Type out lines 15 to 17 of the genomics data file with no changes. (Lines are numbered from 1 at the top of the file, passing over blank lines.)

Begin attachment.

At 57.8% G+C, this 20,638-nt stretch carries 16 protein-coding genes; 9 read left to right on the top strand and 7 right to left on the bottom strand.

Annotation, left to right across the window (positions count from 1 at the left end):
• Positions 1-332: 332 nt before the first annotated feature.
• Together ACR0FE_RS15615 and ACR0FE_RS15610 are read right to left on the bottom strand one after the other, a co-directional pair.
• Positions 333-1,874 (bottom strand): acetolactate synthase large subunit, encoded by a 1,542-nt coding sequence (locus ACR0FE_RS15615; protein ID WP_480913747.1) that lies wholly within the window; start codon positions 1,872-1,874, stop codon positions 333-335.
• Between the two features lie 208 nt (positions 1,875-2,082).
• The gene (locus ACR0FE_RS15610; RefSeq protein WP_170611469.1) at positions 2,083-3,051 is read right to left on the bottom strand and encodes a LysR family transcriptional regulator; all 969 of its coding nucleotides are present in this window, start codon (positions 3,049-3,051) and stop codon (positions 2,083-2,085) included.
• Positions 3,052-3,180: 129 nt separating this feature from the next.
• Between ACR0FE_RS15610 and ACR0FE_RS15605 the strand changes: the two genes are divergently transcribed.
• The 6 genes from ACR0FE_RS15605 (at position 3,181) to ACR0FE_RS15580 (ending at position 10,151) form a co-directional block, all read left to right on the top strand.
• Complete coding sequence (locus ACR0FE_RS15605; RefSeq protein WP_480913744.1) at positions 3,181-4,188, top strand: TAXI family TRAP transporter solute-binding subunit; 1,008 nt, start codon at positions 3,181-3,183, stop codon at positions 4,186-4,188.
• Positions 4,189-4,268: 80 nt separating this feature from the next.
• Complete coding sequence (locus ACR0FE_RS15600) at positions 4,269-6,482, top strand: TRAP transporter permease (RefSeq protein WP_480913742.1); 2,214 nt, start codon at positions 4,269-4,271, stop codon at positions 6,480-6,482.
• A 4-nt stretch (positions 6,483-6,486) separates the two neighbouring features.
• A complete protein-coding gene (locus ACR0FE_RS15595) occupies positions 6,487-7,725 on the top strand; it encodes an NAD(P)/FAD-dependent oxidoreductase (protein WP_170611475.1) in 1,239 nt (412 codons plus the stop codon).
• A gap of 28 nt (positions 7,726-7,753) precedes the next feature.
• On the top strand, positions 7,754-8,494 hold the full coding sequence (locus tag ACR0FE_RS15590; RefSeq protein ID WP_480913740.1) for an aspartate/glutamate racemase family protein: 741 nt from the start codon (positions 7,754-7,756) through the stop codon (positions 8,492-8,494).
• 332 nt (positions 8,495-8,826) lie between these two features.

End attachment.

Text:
• A complete protein-coding gene (locus ACR0FE_RS15595) occupies positions 6,487-7,725 on the top strand; it encodes an NAD(P)/FAD-dependent oxidoreductase (protein WP_170611475.1) in 1,239 nt (412 codons plus the stop codon).
• A gap of 28 nt (positions 7,726-7,753) precedes the next feature.
• On the top strand, positions 7,754-8,494 hold the full coding sequence (locus tag ACR0FE_RS15590; RefSeq protein ID WP_480913740.1) for an aspartate/glutamate racemase family protein: 741 nt from the start codon (positions 7,754-7,756) through the stop codon (positions 8,492-8,494).